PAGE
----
Four former members of Teamsters Local 214 in Dearborn, Michigan, have filed suit against the union, alleging it has no right to charge them $150 plus expenses if they want to file a grievance with their employer. The case illustrates one of the problems for workers taking advantage of the Wolverine State’s new right to work law: Even after workers opt out of unions, the unions can still claim exclusive workplace representation rights.
The four ex-Teamsters – Fred Armstrong, Maria Santiago-Powell, Shawn Koskyn and Greg Andrews — are being represented by the free market Mackinac Center Legal Foundation. They argue that regardless of the fact that they dropped out of the union, it is still obligated to represent them without charge in grievance cases. The union counters that if they they are no-longer dues-paying members, it has the right to charge for the costs.
The crux of the matter is that Local 214′s contract gives it the exclusive right to represent workers. The only way workers can file a complaint is through the union. They cannot legally do it on their own.
On June 10, Local 216, which represents Dearborn city workers, issued a new policy that all grievances will require a minimum $150 fee plus half the cost of expenses, all payable in advance. This fee will be waived “so long as individuals have maintained their membership in good standing.” Non-members are out of luck.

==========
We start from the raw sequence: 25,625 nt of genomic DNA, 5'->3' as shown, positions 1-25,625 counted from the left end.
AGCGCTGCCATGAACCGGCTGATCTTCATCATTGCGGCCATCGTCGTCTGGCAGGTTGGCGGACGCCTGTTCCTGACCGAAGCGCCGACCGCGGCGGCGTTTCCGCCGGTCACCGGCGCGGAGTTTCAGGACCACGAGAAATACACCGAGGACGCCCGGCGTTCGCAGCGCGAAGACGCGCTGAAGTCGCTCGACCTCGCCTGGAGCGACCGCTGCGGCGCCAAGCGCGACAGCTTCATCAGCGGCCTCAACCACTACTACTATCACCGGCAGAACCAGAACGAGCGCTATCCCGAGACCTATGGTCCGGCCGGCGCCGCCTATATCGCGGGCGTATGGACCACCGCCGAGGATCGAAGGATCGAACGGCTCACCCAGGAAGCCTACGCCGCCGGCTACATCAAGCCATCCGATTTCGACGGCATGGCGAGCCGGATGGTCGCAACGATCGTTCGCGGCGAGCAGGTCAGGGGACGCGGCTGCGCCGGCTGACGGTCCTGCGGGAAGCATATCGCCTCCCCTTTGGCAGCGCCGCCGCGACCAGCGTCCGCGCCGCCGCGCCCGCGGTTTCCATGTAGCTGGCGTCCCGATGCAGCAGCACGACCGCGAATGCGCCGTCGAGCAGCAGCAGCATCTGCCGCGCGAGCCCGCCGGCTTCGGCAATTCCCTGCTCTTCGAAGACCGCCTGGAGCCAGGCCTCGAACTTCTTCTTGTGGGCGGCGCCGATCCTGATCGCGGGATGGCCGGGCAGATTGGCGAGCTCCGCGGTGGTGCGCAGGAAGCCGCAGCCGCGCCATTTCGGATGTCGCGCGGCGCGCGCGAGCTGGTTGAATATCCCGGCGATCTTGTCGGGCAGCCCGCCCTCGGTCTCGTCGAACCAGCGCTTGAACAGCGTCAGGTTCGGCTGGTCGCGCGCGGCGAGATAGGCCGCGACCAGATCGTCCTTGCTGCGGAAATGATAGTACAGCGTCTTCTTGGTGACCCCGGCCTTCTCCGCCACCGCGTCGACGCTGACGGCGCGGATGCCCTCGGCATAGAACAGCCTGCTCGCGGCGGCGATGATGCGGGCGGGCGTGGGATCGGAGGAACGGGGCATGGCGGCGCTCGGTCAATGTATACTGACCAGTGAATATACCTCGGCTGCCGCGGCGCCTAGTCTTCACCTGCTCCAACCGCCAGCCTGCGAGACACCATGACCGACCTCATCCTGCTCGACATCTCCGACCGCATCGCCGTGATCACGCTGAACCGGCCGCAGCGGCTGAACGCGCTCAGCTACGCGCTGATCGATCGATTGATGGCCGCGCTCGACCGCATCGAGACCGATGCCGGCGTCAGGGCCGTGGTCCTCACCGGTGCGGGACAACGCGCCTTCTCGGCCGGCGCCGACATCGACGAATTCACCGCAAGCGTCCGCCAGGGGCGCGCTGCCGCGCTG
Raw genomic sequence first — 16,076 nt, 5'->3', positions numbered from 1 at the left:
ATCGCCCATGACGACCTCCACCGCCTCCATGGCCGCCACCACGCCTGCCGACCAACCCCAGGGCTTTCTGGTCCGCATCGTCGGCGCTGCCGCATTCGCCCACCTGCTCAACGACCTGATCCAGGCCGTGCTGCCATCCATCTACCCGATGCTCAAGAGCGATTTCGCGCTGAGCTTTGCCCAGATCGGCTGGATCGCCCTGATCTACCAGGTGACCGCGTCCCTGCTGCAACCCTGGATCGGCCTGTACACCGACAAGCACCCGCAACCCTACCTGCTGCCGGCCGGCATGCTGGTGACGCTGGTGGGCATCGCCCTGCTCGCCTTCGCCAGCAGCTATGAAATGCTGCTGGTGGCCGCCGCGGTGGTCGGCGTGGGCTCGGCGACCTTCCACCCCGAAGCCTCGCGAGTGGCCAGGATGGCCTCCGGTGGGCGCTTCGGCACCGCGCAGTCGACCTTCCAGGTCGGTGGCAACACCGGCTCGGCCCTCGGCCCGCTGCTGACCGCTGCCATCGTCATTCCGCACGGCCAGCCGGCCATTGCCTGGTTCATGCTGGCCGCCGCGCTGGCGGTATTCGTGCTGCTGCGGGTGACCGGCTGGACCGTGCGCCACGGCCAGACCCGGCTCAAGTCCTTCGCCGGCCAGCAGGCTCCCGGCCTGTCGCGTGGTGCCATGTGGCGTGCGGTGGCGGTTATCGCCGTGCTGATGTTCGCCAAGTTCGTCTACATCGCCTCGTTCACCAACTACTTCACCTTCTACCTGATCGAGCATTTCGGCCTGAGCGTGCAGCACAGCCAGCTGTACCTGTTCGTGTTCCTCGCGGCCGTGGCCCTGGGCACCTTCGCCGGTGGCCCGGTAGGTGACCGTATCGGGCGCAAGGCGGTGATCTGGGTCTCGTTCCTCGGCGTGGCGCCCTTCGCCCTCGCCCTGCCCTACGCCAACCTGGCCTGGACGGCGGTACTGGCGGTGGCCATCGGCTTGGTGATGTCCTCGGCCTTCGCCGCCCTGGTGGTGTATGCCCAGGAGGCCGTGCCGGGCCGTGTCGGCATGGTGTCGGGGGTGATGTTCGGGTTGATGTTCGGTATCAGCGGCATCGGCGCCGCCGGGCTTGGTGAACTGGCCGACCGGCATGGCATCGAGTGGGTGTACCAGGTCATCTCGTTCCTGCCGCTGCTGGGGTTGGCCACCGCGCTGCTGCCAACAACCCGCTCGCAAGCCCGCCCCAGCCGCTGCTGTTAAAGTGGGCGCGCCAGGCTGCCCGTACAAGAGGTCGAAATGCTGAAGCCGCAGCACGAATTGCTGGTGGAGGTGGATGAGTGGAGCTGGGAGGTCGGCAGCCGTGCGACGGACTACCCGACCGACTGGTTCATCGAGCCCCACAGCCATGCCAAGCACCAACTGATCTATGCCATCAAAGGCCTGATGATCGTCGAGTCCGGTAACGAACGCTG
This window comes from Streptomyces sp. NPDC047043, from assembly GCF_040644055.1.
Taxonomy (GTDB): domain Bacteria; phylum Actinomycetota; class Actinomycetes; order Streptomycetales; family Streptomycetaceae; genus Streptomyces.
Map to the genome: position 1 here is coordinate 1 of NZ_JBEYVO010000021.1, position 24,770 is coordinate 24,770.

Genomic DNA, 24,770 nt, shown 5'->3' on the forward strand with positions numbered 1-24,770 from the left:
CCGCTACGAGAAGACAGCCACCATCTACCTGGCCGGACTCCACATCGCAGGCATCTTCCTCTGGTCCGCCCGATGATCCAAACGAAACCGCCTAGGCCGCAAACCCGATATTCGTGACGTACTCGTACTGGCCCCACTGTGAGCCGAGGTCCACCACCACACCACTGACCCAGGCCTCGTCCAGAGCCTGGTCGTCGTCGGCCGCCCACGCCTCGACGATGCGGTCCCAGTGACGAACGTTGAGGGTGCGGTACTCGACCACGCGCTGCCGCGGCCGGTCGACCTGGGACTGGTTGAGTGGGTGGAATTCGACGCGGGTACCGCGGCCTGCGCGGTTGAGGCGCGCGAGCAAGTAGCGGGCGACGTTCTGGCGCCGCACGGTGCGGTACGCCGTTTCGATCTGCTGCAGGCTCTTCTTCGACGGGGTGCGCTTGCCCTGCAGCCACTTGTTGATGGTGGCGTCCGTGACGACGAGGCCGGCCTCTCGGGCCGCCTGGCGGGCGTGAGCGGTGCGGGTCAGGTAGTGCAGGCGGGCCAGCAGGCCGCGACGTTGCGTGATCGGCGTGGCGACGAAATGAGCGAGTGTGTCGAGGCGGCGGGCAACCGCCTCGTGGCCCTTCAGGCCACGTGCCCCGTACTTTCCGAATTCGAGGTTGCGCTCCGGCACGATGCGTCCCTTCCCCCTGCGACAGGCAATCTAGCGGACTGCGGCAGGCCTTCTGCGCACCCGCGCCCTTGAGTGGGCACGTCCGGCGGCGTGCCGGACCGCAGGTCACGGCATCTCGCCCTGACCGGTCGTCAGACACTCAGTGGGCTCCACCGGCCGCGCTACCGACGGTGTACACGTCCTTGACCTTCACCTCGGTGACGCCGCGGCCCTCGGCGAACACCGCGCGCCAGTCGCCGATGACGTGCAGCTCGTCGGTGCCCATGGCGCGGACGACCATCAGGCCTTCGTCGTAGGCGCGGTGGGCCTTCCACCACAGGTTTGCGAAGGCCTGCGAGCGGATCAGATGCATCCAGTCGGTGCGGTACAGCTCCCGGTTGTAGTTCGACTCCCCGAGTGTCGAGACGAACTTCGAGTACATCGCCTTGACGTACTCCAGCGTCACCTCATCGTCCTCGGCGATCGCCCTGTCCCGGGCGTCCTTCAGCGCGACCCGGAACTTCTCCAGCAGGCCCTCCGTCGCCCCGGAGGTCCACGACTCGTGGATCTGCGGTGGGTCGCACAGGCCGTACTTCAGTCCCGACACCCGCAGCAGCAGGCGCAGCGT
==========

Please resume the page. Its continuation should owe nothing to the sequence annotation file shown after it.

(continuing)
The Mackinac Center Legal Foundation argues that by obtaining exclusive bargaining status, the union is obligated to process the ex-Teamsters’ grievances as if they were regular members.
“The price of that monopoly is that they have to represent all workers equally, even those who exercise their worker freedom rights,” said Derk Wilcox, senior attorney for the Mackinac Center Legal Foundation, in a press release.
The union obviously thinks that’s not fair. As a legal expert quoted on Mackinac’s own website noted, a judge may not view the ex-Teamsters sympathetically:
“The Center is asking the courts to interpret the state law to impose a significant burden on a private entity, which is what unions are, without getting paid for it. I think a court is going to have trouble finding that position to be reasonable. Why should some public employees get for free what others have to pay for? That’s not fair.”